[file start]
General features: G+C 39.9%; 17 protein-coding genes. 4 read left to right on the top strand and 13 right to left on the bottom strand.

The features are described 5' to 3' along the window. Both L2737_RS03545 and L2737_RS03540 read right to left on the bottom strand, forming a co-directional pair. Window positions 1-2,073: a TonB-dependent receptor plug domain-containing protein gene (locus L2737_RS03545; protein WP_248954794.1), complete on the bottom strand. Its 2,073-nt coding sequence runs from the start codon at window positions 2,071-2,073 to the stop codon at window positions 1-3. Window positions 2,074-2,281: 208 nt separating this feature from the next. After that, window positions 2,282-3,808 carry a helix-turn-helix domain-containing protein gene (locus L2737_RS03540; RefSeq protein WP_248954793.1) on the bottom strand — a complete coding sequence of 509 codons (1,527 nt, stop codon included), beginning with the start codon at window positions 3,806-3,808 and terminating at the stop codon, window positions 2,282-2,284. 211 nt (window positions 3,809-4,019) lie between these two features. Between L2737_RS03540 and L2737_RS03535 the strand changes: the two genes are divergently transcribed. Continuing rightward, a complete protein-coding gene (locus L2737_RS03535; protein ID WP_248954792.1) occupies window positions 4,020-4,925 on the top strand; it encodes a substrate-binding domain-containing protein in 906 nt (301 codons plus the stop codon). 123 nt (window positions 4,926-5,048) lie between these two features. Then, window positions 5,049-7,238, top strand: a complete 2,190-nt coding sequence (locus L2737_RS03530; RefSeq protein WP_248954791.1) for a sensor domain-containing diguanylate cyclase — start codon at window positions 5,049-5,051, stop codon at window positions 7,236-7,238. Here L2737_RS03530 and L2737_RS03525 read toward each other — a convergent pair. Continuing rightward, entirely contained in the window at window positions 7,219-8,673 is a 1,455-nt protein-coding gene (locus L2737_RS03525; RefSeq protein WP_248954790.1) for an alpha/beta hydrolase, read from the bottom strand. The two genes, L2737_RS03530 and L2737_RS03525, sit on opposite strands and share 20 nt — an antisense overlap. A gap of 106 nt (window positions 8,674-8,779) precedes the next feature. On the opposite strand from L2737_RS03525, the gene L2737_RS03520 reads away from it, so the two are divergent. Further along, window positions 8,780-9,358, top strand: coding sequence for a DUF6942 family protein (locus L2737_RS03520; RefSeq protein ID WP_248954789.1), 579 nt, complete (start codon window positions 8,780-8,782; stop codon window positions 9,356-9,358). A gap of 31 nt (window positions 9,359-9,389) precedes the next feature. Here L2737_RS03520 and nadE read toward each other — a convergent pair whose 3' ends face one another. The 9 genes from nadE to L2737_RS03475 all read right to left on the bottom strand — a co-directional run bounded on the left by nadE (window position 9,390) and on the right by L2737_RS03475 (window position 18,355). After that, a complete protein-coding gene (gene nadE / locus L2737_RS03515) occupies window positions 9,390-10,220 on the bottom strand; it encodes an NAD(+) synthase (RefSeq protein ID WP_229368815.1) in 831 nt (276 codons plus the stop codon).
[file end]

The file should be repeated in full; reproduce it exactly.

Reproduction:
General features: G+C 39.9%; 17 protein-coding genes. 4 read left to right on the top strand and 13 right to left on the bottom strand.

The features are described 5' to 3' along the window. Both L2737_RS03545 and L2737_RS03540 read right to left on the bottom strand, forming a co-directional pair. Window positions 1-2,073: a TonB-dependent receptor plug domain-containing protein gene (locus L2737_RS03545; protein WP_248954794.1), complete on the bottom strand. Its 2,073-nt coding sequence runs from the start codon at window positions 2,071-2,073 to the stop codon at window positions 1-3. Window positions 2,074-2,281: 208 nt separating this feature from the next. After that, window positions 2,282-3,808 carry a helix-turn-helix domain-containing protein gene (locus L2737_RS03540; RefSeq protein WP_248954793.1) on the bottom strand — a complete coding sequence of 509 codons (1,527 nt, stop codon included), beginning with the start codon at window positions 3,806-3,808 and terminating at the stop codon, window positions 2,282-2,284. 211 nt (window positions 3,809-4,019) lie between these two features. Between L2737_RS03540 and L2737_RS03535 the strand changes: the two genes are divergently transcribed. Continuing rightward, a complete protein-coding gene (locus L2737_RS03535; protein ID WP_248954792.1) occupies window positions 4,020-4,925 on the top strand; it encodes a substrate-binding domain-containing protein in 906 nt (301 codons plus the stop codon). 123 nt (window positions 4,926-5,048) lie between these two features. Then, window positions 5,049-7,238, top strand: a complete 2,190-nt coding sequence (locus L2737_RS03530; RefSeq protein WP_248954791.1) for a sensor domain-containing diguanylate cyclase — start codon at window positions 5,049-5,051, stop codon at window positions 7,236-7,238. Here L2737_RS03530 and L2737_RS03525 read toward each other — a convergent pair. Continuing rightward, entirely contained in the window at window positions 7,219-8,673 is a 1,455-nt protein-coding gene (locus L2737_RS03525; RefSeq protein WP_248954790.1) for an alpha/beta hydrolase, read from the bottom strand. The two genes, L2737_RS03530 and L2737_RS03525, sit on opposite strands and share 20 nt — an antisense overlap. A gap of 106 nt (window positions 8,674-8,779) precedes the next feature. On the opposite strand from L2737_RS03525, the gene L2737_RS03520 reads away from it, so the two are divergent. Further along, window positions 8,780-9,358, top strand: coding sequence for a DUF6942 family protein (locus L2737_RS03520; RefSeq protein ID WP_248954789.1), 579 nt, complete (start codon window positions 8,780-8,782; stop codon window positions 9,356-9,358). A gap of 31 nt (window positions 9,359-9,389) precedes the next feature. Here L2737_RS03520 and nadE read toward each other — a convergent pair whose 3' ends face one another. The 9 genes from nadE to L2737_RS03475 all read right to left on the bottom strand — a co-directional run bounded on the left by nadE (window position 9,390) and on the right by L2737_RS03475 (window position 18,355). After that, a complete protein-coding gene (gene nadE / locus L2737_RS03515) occupies window positions 9,390-10,220 on the bottom strand; it encodes an NAD(+) synthase (RefSeq protein ID WP_229368815.1) in 831 nt (276 codons plus the stop codon).